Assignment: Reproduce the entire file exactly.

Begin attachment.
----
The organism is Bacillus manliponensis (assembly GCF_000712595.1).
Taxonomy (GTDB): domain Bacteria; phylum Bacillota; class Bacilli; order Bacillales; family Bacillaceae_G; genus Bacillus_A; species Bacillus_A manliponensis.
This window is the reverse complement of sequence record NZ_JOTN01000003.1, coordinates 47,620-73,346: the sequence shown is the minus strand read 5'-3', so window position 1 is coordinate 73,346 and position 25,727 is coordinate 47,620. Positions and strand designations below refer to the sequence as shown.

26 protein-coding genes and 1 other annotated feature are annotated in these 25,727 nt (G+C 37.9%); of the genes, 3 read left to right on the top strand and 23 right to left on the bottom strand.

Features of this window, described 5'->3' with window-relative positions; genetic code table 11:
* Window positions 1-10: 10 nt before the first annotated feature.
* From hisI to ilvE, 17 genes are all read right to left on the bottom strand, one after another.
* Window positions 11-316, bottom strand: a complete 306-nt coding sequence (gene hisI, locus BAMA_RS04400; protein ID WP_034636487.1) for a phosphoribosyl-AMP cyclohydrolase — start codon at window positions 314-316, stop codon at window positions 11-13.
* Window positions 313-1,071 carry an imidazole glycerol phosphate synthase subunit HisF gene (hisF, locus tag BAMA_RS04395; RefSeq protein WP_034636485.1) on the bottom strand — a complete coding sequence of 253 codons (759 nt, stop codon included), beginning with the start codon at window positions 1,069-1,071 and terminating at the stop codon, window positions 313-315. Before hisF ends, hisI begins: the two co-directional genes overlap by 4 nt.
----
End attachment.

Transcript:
The organism is Bacillus manliponensis (assembly GCF_000712595.1).
Taxonomy (GTDB): domain Bacteria; phylum Bacillota; class Bacilli; order Bacillales; family Bacillaceae_G; genus Bacillus_A; species Bacillus_A manliponensis.
This window is the reverse complement of sequence record NZ_JOTN01000003.1, coordinates 47,620-73,346: the sequence shown is the minus strand read 5'-3', so window position 1 is coordinate 73,346 and position 25,727 is coordinate 47,620. Positions and strand designations below refer to the sequence as shown.

26 protein-coding genes and 1 other annotated feature are annotated in these 25,727 nt (G+C 37.9%); of the genes, 3 read left to right on the top strand and 23 right to left on the bottom strand.

Features of this window, described 5'->3' with window-relative positions; genetic code table 11:
* Window positions 1-10: 10 nt before the first annotated feature.
* From hisI to ilvE, 17 genes are all read right to left on the bottom strand, one after another.
* Window positions 11-316, bottom strand: a complete 306-nt coding sequence (gene hisI, locus BAMA_RS04400; protein ID WP_034636487.1) for a phosphoribosyl-AMP cyclohydrolase — start codon at window positions 314-316, stop codon at window positions 11-13.
* Window positions 313-1,071 carry an imidazole glycerol phosphate synthase subunit HisF gene (hisF, locus tag BAMA_RS04395; RefSeq protein WP_034636485.1) on the bottom strand — a complete coding sequence of 253 codons (759 nt, stop codon included), beginning with the start codon at window positions 1,069-1,071 and terminating at the stop codon, window positions 313-315. Before hisF ends, hisI begins: the two co-directional genes overlap by 4 nt.